Background. Systemic lupus erythematosus (SLE) often starts in women of fertile age. Due to the unpredictable nature of the disease and the increased risk of the disease flaring up during pregnancy, women with SLE have previously often been advised to avoid pregnancy. This summary reviews current insights in pregnancy management of women with SLE. Method. Search in the Medline database (period 1980 - 2005) using keywords: SLE, lupus nephritis, antiphospholipid antibody, neonatal lupus and pregnancy. Results. Previous studies of pregnant women with SLE have had different designs, sample sizes, selections of patients, definitions and measures of outcome. Women with previous pregnancy losses, an ongoing active disease with nephritis or hypertension and positive antiphospholipid antibodies, have an increased risk of pregnancy loss. The most favourable pregnancy outcomes are achieved when conception takes place during a remission of the disease. Interpretation. There are few absolute contraindications for pregnancies in women with SLE. Women with SLE may experience uncomplicated pregnancies, but they need to plan their pregnancies as the risk for complications is increased. Best results are achieved through the cooperation of rheumatologists, gynaecologists and nephrologists. Glucocorticosteroids, hydroxychlorocine, azathioprine and anticoagulation may be used during pregnancy.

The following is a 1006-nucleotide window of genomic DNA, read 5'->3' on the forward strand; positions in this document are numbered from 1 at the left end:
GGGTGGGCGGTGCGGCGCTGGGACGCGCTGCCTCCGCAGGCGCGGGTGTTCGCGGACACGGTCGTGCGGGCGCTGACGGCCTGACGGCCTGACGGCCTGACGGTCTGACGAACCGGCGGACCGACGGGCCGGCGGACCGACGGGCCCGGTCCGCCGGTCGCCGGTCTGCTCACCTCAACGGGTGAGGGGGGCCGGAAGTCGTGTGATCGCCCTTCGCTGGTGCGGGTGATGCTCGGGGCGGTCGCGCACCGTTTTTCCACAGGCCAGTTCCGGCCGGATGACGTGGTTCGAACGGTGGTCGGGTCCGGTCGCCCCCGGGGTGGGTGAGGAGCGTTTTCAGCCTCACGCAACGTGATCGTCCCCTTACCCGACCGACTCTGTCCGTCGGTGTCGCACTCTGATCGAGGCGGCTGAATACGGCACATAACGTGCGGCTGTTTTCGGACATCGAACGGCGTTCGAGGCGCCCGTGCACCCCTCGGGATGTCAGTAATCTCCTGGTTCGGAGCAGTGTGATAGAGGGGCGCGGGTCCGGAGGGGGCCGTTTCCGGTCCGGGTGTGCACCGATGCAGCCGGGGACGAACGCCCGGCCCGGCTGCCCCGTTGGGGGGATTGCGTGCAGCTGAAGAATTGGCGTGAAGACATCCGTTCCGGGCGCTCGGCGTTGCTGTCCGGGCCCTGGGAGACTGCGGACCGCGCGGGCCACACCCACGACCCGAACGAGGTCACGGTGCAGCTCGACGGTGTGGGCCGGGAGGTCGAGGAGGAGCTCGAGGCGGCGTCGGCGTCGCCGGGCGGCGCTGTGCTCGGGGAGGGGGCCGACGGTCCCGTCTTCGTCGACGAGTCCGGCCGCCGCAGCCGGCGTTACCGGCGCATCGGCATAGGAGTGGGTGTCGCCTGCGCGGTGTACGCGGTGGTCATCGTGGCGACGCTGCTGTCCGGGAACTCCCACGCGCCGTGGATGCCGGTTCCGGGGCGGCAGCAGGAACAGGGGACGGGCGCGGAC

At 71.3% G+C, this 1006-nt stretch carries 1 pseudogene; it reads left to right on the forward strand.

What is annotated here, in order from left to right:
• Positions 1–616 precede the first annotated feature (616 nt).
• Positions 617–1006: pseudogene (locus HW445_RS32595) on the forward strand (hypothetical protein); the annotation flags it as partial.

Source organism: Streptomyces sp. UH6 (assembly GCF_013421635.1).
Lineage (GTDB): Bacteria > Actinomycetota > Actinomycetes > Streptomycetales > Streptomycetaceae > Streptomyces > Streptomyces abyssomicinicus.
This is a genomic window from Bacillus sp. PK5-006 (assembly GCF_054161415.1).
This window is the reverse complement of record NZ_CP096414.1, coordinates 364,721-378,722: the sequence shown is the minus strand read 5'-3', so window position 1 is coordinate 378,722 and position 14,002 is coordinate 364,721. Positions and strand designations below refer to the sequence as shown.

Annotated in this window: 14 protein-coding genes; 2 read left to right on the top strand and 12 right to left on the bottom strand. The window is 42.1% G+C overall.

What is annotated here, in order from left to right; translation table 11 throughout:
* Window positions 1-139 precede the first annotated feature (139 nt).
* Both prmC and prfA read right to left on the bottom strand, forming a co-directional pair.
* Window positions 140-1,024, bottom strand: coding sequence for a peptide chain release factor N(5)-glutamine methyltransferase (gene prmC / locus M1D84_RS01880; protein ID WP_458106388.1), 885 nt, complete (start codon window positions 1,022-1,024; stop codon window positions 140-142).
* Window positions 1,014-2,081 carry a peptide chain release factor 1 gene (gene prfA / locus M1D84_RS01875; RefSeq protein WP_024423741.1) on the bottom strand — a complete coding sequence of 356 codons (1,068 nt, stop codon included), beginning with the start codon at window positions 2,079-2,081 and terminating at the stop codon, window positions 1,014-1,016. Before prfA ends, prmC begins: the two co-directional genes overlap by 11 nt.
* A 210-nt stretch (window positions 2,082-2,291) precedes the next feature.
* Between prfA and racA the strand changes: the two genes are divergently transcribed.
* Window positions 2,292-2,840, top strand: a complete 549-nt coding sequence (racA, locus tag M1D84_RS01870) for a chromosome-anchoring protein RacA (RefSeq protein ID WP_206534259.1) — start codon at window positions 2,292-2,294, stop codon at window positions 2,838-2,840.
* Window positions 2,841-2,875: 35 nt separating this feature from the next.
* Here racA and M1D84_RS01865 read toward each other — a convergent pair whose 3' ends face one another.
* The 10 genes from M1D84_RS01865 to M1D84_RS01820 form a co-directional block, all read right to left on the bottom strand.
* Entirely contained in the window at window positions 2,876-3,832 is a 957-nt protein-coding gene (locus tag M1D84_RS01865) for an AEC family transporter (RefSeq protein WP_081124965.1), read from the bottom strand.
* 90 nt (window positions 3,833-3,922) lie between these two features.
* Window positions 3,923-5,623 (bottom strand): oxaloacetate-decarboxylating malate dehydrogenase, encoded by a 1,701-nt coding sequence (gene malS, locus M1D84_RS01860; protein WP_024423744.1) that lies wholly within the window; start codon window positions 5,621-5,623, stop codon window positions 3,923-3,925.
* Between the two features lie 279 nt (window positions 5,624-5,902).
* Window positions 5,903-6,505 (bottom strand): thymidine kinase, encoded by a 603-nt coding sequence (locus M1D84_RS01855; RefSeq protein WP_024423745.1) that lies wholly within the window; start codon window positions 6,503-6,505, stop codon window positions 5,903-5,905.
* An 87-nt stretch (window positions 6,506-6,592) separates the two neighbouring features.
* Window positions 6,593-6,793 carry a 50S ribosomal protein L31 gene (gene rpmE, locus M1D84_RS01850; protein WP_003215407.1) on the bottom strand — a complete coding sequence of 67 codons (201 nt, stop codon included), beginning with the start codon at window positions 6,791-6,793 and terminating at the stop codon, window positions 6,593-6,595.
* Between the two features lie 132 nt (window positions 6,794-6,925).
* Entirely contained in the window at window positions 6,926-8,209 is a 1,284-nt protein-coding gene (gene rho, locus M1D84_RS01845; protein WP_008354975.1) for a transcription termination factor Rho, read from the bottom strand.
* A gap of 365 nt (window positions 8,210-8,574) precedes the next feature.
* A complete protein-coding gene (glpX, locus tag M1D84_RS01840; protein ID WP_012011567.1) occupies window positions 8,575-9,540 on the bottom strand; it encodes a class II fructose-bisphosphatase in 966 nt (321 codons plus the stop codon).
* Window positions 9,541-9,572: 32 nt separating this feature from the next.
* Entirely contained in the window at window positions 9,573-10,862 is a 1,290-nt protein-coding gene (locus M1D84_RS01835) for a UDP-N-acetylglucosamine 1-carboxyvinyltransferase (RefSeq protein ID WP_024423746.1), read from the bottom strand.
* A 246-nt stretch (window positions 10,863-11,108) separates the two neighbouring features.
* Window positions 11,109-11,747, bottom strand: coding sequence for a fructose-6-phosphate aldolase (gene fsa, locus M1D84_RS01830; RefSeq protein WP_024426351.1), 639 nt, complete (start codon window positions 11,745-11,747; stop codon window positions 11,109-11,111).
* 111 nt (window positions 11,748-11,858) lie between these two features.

|Translated title of the contribution||Systemic lupus erythematosus and pregnancy|
|Number of pages||5|
|Journal||Tidsskrift for den Norske Laegeforening|
|Publication status||Published - 15 Mar 2007|